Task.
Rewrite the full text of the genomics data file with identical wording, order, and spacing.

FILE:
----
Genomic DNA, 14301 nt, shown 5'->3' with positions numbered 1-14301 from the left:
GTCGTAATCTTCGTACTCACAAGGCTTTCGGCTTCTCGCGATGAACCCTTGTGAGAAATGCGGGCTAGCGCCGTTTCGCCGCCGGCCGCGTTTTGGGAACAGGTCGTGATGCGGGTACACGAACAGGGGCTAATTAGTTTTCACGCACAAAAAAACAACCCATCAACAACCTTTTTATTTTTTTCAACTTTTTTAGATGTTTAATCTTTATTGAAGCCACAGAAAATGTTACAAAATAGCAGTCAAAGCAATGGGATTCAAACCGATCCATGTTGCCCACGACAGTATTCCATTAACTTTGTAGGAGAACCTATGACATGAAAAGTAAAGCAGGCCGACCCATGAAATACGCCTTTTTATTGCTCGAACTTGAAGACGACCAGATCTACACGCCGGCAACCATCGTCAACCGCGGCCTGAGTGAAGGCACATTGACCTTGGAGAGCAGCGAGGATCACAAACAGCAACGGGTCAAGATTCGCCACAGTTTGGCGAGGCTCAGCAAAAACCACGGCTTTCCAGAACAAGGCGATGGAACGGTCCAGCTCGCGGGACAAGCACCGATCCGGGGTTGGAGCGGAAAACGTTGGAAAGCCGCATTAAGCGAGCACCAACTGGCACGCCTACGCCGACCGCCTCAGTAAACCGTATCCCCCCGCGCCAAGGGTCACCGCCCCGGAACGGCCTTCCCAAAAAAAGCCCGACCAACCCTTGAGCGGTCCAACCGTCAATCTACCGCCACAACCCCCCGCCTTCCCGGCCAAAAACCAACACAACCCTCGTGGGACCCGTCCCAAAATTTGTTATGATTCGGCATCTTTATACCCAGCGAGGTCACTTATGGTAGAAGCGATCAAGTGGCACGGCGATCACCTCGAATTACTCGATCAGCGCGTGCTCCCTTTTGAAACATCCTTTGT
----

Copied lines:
Genomic DNA, 14301 nt, shown 5'->3' with positions numbered 1-14301 from the left:
GTCGTAATCTTCGTACTCACAAGGCTTTCGGCTTCTCGCGATGAACCCTTGTGAGAAATGCGGGCTAGCGCCGTTTCGCCGCCGGCCGCGTTTTGGGAACAGGTCGTGATGCGGGTACACGAACAGGGGCTAATTAGTTTTCACGCACAAAAAAACAACCCATCAACAACCTTTTTATTTTTTTCAACTTTTTTAGATGTTTAATCTTTATTGAAGCCACAGAAAATGTTACAAAATAGCAGTCAAAGCAATGGGATTCAAACCGATCCATGTTGCCCACGACAGTATTCCATTAACTTTGTAGGAGAACCTATGACATGAAAAGTAAAGCAGGCCGACCCATGAAATACGCCTTTTTATTGCTCGAACTTGAAGACGACCAGATCTACACGCCGGCAACCATCGTCAACCGCGGCCTGAGTGAAGGCACATTGACCTTGGAGAGCAGCGAGGATCACAAACAGCAACGGGTCAAGATTCGCCACAGTTTGGCGAGGCTCAGCAAAAACCACGGCTTTCCAGAACAAGGCGATGGAACGGTCCAGCTCGCGGGACAAGCACCGATCCGGGGTTGGAGCGGAAAACGTTGGAAAGCCGCATTAAGCGAGCACCAACTGGCACGCCTACGCCGACCGCCTCAGTAAACCGTATCCCCCCGCGCCAAGGGTCACCGCCCCGGAACGGCCTTCCCAAAAAAAGCCCGACCAACCCTTGAGCGGTCCAACCGTCAATCTACCGCCACAACCCCCCGCCTTCCCGGCCAAAAACCAACACAACCCTCGTGGGACCCGTCCCAAAATTTGTTATGATTCGGCATCTTTATACCCAGCGAGGTCACTTATGGTAGAAGCGATCAAGTGGCACGGCGATCACCTCGAATTACTCGATCAGCGCGTGCTCCCTTTTGAAACATCCTTTGT